South Sudan


The South Sudan People’s Defence Forces (SSPDF) and the Sudan People’s Liberation Movement/Army in Opposition – pro-Machar (SPLA-IO) are listed in the annexes of the SG 2023 annual report on CAAC for committing grave violations against children. In March, UNMISS’ mandate is up for renewal, per SCR 2677 (2023). According to the SG’s December report (S/2023/976), the UN verified 28 grave violations between September and November 2023, including the recruitment and use of 20 boys by the SPLA-IO (14) and SSPDF (6), the killing and maiming of six children, one case of rape, and one abduction. In February, the UN Commission on Human Rights in South Sudan described violence and gross human rights violations continuing “with impunity, with women and children being the main target of these crimes,” including abduction and sexual violence. In 2023, South Sudan remained one of the deadliest places to be an aid worker, with 34 aid workers killed during the year. Recruitment and use of children, the military occupation of schools, killing and maiming of children from ERW, and a persistent environment of impunity all remain concerns for children, and these risks may become exacerbated in the lead up to South Sudan’s first national election scheduled for December 2024. The conflict in Sudan has also led to increased numbers of refugees and returnees crossing into South Sudan, including over 200,000 children between April and November 2023. A spike in violence in Abyei in January and February has also led to the deaths of at least three children and injury of two. The Security Council should:

  • Renew UNMISS’s child protection mandate, maintaining its child protection capacity, and, in subsequent budget negotiations, ensure distinct budget lines for child protection;
  • Urge the Government and parties that have endorsed the 2020 Comprehensive Action Plan to fully and swiftly implement their commitments, and urge all parties to immediately cease all grave violations against children, to facilitate humanitarian assistance and protect humanitarian personnel, and to release and hand over to child protection actors all children from their ranks;
  • Call on all parties to take immediate and specific steps to end and prevent rape and other forms of sexual violence against children, ensure survivors have access to comprehensive, gender-sensitive, and age-appropriate response systems and services, and strengthen preventive measures;
  • Urge the Government to end impunity for grave violations against children through timely and impartial investigation and, where appropriate, prosecution; urge allocation of appropriate resources to ensure survivors of grave violations have access to justice, including for rape and other forms of sexual violence; and designate a focal point on CAAC in the Ministry of Justice;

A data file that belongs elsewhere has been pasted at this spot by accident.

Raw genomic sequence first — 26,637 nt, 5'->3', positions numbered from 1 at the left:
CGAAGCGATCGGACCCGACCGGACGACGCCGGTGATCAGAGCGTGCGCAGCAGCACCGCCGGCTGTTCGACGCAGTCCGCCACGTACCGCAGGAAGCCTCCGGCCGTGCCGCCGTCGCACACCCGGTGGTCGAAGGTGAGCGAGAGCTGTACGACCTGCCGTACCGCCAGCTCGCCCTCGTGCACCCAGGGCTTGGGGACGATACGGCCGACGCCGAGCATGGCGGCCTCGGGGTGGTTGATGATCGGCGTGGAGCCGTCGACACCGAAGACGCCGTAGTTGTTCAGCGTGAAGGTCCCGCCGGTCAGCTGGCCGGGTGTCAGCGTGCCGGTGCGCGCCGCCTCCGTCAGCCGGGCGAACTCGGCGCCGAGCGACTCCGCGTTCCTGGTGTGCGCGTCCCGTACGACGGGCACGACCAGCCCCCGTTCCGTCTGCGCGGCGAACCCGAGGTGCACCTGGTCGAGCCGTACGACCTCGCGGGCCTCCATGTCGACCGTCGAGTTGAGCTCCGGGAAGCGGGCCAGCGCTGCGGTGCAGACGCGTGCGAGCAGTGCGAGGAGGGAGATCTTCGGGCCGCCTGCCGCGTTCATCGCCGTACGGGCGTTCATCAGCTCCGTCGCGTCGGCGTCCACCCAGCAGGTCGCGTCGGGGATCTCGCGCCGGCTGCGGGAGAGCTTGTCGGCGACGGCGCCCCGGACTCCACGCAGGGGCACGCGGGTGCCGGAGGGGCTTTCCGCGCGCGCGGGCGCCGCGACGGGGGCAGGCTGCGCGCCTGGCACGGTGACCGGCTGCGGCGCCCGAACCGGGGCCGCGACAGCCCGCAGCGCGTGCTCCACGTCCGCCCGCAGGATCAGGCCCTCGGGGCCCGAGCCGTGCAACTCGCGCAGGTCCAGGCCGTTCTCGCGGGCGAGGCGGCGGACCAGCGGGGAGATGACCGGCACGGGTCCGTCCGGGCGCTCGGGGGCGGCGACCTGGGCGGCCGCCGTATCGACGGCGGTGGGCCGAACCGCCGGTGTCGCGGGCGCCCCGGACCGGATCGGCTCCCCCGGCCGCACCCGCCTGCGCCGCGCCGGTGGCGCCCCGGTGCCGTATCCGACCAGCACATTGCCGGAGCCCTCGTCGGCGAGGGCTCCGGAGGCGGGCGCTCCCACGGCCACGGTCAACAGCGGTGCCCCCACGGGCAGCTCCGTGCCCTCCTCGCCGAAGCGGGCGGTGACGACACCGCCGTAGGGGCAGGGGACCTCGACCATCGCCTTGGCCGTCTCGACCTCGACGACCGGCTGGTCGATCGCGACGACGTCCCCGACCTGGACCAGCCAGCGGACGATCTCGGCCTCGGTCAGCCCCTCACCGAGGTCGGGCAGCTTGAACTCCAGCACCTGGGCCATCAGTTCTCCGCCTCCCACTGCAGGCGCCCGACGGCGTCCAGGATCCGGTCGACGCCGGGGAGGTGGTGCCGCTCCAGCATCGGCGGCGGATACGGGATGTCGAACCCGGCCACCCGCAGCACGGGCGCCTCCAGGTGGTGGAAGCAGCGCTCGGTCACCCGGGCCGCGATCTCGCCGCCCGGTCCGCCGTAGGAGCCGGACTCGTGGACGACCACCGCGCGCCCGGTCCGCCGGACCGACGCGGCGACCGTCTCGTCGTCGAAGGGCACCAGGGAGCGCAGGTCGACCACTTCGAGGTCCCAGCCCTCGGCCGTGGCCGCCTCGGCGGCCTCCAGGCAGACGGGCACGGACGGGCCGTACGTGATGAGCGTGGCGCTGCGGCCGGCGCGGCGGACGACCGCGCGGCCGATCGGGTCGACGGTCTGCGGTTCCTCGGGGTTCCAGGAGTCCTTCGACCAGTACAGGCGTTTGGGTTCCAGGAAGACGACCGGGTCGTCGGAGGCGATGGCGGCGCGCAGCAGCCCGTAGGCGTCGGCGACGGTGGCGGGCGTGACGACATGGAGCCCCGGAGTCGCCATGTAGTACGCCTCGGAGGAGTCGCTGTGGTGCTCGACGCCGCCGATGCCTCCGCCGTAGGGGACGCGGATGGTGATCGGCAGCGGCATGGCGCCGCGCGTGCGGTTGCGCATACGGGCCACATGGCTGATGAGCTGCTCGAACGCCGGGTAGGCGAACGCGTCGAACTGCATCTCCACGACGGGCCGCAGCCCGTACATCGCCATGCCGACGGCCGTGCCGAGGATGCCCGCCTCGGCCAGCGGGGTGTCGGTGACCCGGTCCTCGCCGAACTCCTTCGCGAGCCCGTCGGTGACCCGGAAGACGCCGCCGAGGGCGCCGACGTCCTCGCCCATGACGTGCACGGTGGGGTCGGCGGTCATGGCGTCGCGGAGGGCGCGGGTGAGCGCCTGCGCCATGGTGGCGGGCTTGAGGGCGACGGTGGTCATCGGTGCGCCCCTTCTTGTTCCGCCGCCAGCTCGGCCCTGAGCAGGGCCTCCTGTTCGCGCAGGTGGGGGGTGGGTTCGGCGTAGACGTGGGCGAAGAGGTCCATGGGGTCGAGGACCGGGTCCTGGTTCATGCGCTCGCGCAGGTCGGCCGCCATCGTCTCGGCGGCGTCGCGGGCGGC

• Call on all parties to swiftly and fully implement the recommendations of the SCWG-CAAC, as elaborated in its fourth conclusions on South Sudan.


This information is based on Watchlist’s Children and Armed Conflict Monthly Update – March 2024.


UN Action

Year listed: 2007
Action Plans signed: SPLA – recruitment and use of children (November 2009; renewed in March 2012 as the national armed forces of South Sudan; recommitted in June 2014); SPLA/M-in Opposition – recruitment and use of children and killing and maiming (December 2015); Comprehensive action plan covering all grave violations replaces previous action plans for SPLA and SPLA-IO as of February 2020.
Sanctions Committee: South Sudan Sanctions Committee (Current Chair: Viet Nam)
Secretary-General’s reports on CAAC in South Sudan: 2020; 2018; 2014; 2011200920072006
Security Council Working Group conclusions on South Sudan: 2021; 2018; 2015; 2012200920082006
UN Mission: UNMISS

Perpetrators listed in the annexes of the Secretary-General’s annual reports on children and armed conflict

2001 2002 2003 2005 2006 2007 2009 2010 2011 2012 2013 2104 2015 2016 2017
South Sudan Defence Forces, including the forces of Major-General Gabriel Tang Ginyi a,b,c
Sudan Armed Forces (SAF) a,c a,c
Pibor Defence Forces a,b,c
Sudan People’s Liberation Army (SPLA)~* a,c a a a a a,b a,b a,b,c,e a,b,c,e
Lord’s Resistance Army (LRA)* a a,b,c a,b,c a,b,c a,b,c a,b,c a,b,c
SPLA in Opposition~ a,b a,b a,b a,b
White Army a a a a

a: Parties that recruit and use children
b: Parties that kill and maim children
c: Parties that commit rape and other forms of sexual violence against children

d: Parties that engage in attacks on schools and/or hospitals
e: Parties that engage in abduction of children
f: Parties that deny humanitarian access to children

~ This party has concluded an action plan with the United Nations in line with Security Council resolutions 1539 (2004) and 1612 (2005).
* This party has been in the annexes for at least five years and is therefore considered a persistent perpetrator.